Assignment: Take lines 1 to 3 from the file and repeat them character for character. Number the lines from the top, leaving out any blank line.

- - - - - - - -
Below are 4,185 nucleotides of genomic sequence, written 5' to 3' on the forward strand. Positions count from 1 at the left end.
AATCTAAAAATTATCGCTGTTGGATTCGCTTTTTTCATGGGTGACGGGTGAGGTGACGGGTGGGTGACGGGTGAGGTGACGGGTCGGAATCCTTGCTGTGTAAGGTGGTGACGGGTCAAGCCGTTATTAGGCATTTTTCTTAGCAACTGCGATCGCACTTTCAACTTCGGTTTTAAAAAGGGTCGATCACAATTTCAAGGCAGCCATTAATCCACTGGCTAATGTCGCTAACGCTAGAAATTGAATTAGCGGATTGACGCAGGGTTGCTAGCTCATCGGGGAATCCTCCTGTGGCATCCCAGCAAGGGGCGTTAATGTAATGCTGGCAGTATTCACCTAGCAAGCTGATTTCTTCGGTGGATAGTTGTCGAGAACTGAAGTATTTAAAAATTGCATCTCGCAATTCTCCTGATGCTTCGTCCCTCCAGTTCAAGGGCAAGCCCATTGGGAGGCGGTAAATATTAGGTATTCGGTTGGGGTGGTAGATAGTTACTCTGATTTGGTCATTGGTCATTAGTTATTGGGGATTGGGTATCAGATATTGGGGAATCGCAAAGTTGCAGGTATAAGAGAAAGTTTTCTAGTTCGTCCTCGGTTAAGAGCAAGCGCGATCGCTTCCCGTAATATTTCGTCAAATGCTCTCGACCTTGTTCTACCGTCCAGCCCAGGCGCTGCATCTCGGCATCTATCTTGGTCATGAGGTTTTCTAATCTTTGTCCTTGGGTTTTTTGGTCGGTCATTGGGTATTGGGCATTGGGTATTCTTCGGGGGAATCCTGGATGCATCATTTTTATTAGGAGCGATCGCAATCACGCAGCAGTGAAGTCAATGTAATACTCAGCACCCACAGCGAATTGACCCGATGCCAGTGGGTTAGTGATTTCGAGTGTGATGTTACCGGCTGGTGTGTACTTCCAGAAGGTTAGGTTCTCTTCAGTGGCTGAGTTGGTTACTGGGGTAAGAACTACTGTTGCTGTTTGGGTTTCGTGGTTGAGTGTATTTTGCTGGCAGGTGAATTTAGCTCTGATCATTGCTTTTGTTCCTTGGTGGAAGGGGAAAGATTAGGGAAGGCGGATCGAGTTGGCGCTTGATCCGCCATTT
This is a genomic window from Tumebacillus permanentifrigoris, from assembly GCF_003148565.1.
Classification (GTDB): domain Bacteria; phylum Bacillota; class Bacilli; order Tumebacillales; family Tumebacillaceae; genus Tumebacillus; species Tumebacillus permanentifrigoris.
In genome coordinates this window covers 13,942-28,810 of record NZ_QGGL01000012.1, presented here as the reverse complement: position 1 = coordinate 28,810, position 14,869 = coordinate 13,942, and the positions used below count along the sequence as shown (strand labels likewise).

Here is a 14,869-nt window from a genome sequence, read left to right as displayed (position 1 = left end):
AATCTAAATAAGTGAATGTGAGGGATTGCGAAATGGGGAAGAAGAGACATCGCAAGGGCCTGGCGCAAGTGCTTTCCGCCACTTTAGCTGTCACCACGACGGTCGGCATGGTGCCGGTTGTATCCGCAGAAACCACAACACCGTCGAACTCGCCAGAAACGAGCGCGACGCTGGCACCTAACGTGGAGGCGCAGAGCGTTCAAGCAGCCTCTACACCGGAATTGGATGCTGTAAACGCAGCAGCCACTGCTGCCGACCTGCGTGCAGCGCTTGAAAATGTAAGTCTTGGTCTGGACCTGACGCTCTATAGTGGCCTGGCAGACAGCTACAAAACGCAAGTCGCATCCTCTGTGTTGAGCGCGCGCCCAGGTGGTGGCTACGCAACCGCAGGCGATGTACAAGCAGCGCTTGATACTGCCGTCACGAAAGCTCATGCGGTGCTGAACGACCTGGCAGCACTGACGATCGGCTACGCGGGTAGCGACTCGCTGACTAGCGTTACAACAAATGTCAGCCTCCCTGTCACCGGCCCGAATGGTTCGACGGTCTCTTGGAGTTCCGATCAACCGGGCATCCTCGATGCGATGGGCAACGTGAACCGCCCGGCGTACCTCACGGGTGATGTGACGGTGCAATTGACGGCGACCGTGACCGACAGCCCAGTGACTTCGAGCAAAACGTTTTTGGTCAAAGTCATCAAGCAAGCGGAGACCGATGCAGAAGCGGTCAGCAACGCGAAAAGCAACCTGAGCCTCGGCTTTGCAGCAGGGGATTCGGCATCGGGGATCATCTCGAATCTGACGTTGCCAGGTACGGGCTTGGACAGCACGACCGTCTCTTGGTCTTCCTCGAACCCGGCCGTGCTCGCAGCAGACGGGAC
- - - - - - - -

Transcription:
Below are 4,185 nucleotides of genomic sequence, written 5' to 3' on the forward strand. Positions count from 1 at the left end.
AATCTAAAAATTATCGCTGTTGGATTCGCTTTTTTCATGGGTGACGGGTGAGGTGACGGGTGGGTGACGGGTGAGGTGACGGGTCGGAATCCTTGCTGTGTAAGGTGGTGACGGGTCAAGCCGTTATTAGGCATTTTTCTTAGCAACTGCGATCGCACTTTCAACTTCGGTTTTAAAAAGGGTCGATCACAATTTCAAGGCAGCCATTAATCCACTGGCTAATGTCGCTAACGCTAGAAATTGAATTAGCGGATTGACGCAGGGTTGCTAGCTCATCGGGGAATCCTCCTGTGGCATCCCAGCAAGGGGCGTTAATGTAATGCTGGCAGTATTCACCTAGCAAGCTGATTTCTTCGGTGGATAGTTGTCGAGAACTGAAGTATTTAAAAATTGCATCTCGCAATTCTCCTGATGCTTCGTCCCTCCAGTTCAAGGGCAAGCCCATTGGGAGGCGGTAAATATTAGGTATTCGGTTGGGGTGGTAGATAGTTACTCTGATTTGGTCATTGGTCATTAGTTATTGGGGATTGGGTATCAGATATTGGGGAATCGCAAAGTTGCAGGTATAAGAGAAAGTTTTCTAGTTCGTCCTCGGTTAAGAGCAAGCGCGATCGCTTCCCGTAATATTTCGTCAAATGCTCTCGACCTTGTTCTACCGTCCAGCCCAGGCGCTGCATCTCGGCATCTATCTTGGTCATGAGGTTTTCTAATCTTTGTCCTTGGGTTTTTTGGTCGGTCATTGGGTATTGGGCATTGGGTATTCTTCGGGGGAATCCTGGATGCATCATTTTTATTAGGAGCGATCGCAATCACGCAGCAGTGAAGTCAATGTAATACTCAGCACCCACAGCGAATTGACCCGATGCCAGTGGGTTAGTGATTTCGAGTGTGATGTTACCGGCTGGTGTGTACTTCCAGAAGGTTAGGTTCTCTTCAGTGGCTGAGTTGGTTACTGGGGTAAGAACTACTGTTGCTGTTTGGGTTTCGTGGTTGAGTGTATTTTGCTGGCAGGTGAATTTAGCTCTGATCATTGCTTTTGTTCCTTGGTGGAAGGGGAAAGATTAGGGAAGGCGGATCGAGTTGGCGCTTGATCCGCCATTT
This is a genomic window from Tumebacillus permanentifrigoris, from assembly GCF_003148565.1.